Programs focus on the proper use of x-ray diagnostic equipment and the production of images that can be interpreted by an attending physician or other qualified health care worker. Because x-ray radiation can be harmful, students are trained in the proper use of safety equipment and techniques to limit exposure both to the patient and to the x-ray technician.
The certificate programs are offered at vocational schools, allied health schools and community colleges, and take one to two years to complete. A high school diploma or GED is required for admission to an x-ray technician program. Background in math, chemistry, biology and physics is also helpful, since some schools have entrance exams which require a minimum passing score.
X-Ray and Radiologic Technology Certificate Programs
In some programs, students must take a course in medical assisting or show prior experience in the health care field before entering the x-ray technician program. Students study medical terminology, back office practices and medical ethics. Courses in a certificate program may include:
- Radiation protection
- Radiographic positioning
- Chest and extremity radiography
- Film processing
- X-ray equipment and maintenance
- Office procedures
Employment Outlook and Salary Information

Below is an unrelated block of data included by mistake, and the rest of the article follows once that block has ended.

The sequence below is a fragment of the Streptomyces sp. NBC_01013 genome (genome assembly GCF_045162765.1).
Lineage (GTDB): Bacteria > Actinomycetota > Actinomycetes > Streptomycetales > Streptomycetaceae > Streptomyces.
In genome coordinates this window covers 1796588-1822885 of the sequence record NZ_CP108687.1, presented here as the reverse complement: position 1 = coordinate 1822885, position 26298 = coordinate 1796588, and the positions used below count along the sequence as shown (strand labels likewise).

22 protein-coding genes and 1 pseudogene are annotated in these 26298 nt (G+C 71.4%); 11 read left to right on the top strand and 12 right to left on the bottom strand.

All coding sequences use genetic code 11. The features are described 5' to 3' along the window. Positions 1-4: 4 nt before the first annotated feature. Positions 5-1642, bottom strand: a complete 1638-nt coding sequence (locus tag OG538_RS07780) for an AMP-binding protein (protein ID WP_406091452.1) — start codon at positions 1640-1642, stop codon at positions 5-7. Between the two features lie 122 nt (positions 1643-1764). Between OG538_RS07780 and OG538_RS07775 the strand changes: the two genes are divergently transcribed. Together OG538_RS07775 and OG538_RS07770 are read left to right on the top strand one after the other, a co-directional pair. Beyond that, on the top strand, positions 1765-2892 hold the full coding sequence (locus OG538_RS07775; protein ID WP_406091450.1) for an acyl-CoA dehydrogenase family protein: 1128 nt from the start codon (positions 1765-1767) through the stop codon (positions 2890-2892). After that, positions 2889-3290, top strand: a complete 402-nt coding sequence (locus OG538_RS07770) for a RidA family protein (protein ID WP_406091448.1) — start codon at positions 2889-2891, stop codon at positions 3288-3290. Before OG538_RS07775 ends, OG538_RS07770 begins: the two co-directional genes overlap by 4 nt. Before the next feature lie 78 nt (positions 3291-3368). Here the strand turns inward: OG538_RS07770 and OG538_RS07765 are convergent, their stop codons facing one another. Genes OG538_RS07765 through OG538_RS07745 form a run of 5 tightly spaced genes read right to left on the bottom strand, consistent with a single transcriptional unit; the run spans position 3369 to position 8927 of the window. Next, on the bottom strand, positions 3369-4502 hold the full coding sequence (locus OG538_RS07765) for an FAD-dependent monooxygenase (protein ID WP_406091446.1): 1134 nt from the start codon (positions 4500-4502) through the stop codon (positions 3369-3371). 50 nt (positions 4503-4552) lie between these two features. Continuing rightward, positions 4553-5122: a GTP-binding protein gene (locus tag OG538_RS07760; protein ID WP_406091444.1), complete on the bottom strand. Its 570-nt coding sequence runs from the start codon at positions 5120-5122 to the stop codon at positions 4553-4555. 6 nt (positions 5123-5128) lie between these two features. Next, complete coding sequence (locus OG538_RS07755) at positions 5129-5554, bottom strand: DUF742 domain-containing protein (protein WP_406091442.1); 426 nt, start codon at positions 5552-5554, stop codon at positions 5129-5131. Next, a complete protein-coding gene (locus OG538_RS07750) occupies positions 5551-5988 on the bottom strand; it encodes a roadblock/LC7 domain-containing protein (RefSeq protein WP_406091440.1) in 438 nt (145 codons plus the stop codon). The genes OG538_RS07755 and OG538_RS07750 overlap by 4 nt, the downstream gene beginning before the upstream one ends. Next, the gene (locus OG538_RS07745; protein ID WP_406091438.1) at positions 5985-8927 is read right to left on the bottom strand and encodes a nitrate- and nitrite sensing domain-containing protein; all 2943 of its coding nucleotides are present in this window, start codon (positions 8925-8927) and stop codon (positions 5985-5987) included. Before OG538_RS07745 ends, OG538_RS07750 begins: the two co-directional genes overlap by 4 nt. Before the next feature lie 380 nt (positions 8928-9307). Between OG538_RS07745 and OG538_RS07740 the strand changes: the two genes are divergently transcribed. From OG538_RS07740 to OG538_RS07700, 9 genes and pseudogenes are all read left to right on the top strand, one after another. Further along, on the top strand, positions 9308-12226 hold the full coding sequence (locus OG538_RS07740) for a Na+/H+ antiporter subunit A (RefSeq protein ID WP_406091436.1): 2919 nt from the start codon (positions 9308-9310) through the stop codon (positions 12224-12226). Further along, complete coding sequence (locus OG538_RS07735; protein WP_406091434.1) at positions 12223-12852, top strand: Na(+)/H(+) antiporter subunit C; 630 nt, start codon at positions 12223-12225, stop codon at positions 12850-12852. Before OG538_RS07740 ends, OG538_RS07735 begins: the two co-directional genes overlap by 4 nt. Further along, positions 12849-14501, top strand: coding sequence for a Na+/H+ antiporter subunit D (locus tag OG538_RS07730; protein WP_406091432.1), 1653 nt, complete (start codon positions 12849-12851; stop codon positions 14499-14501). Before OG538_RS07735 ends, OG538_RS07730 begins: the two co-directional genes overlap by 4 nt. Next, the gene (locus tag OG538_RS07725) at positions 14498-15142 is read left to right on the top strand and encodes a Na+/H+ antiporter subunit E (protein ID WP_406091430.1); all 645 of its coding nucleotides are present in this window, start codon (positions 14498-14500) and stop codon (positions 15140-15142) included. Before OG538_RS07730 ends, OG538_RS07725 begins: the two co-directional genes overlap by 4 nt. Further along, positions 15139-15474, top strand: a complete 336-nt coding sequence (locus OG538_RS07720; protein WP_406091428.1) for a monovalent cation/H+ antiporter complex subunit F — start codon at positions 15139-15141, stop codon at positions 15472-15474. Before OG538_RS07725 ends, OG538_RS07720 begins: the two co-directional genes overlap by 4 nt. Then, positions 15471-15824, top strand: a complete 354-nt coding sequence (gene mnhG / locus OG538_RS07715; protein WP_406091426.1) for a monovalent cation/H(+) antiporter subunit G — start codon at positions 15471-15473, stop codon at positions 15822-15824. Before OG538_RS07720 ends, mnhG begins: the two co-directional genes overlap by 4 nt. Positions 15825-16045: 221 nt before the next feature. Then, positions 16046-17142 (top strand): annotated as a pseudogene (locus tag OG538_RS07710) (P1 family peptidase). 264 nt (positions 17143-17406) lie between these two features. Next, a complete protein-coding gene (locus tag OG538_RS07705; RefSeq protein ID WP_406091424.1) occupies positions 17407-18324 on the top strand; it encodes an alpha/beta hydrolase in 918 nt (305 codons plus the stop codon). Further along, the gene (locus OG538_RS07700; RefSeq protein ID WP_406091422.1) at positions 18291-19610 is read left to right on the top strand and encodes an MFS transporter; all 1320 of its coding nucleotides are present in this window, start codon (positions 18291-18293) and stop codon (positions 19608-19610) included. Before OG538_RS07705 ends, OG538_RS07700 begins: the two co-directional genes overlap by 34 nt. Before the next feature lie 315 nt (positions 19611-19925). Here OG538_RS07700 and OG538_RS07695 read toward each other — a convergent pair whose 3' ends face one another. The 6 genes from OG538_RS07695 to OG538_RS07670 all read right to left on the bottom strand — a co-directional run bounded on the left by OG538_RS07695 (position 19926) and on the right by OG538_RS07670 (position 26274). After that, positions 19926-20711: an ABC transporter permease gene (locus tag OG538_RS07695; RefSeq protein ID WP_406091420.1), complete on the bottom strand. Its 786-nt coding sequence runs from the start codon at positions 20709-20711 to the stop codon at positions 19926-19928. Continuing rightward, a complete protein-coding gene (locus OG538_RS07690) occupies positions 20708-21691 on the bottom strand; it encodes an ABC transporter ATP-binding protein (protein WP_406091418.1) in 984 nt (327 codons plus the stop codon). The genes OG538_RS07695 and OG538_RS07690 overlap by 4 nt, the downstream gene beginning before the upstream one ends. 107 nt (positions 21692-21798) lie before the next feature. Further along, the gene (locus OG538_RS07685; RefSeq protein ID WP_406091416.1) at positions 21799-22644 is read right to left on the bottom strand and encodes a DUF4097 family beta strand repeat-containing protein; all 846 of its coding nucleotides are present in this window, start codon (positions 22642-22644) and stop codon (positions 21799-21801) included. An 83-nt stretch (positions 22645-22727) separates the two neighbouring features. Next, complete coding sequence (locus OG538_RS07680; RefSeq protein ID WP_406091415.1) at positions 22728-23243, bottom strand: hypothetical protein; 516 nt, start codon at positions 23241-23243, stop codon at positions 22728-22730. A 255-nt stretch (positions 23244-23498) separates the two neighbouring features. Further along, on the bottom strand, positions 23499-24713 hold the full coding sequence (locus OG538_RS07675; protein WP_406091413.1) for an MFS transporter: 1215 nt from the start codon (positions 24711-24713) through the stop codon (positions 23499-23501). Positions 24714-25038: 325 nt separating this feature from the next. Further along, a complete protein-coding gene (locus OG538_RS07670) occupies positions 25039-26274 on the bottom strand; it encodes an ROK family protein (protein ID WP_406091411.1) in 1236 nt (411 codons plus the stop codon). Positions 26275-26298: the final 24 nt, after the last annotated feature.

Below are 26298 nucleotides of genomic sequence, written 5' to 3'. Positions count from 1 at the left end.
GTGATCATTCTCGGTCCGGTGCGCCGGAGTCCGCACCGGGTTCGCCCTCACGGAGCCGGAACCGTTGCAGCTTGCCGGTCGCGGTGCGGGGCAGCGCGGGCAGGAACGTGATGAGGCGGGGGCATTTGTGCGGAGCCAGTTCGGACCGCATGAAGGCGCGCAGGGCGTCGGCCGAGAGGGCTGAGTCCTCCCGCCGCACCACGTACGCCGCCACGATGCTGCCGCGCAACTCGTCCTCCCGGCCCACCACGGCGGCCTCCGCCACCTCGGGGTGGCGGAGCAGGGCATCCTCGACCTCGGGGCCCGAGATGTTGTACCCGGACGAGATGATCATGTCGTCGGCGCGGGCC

The U.S. Bureau of Labor Statistics (BLS) reports that employment for all radiologic technologists and technicians is expected to grow by 9% from 2014-2024 as the population continues to age and the demand for diagnostic imaging increases (www.bls.gov). The BLS also notes that technicians with knowledge of more than one specialty, such as mammography or computed tomography (CT), should have an edge in the competition for jobs.
The annual median salary for all radiologic technologists and technicians was $58,120 as of May 2015, the BLS reported. This figure includes all radiologic technicians, including those with higher education than a certificate and those who specialize in fields such as magnetic resonance imaging.
Professional Certification and Continuing Education
Most states require that x-ray technicians graduate from an accredited training program and pass a licensing exam. The BLS reports that employers may prefer to hire radiologic technicians who hold voluntary certification from the American Registry of Radiologic Technologists (ARRT). Beginning in 2015, the ARRT will require candidates for certification to hold associate degrees or higher. Anyone who graduates from a certificate program by Dec. 31, 2014 will be eligible for ARRT certification (www.arrt.org).
Many graduates of x-ray technician certificate programs go on to seek additional training in an associate, bachelor's or master's program in radiography in order to perform specialty procedures or become radiologist assistants. Opportunities for promotion are also open to workers with more education and experience.
To summarize, students in an x-ray technologist certificate program learn to perform diagnostic imaging examinations. Upon completion of the course, graduates can take the state licensing exam and apply for an x-ray certification from the ARRT to improve their job prospects.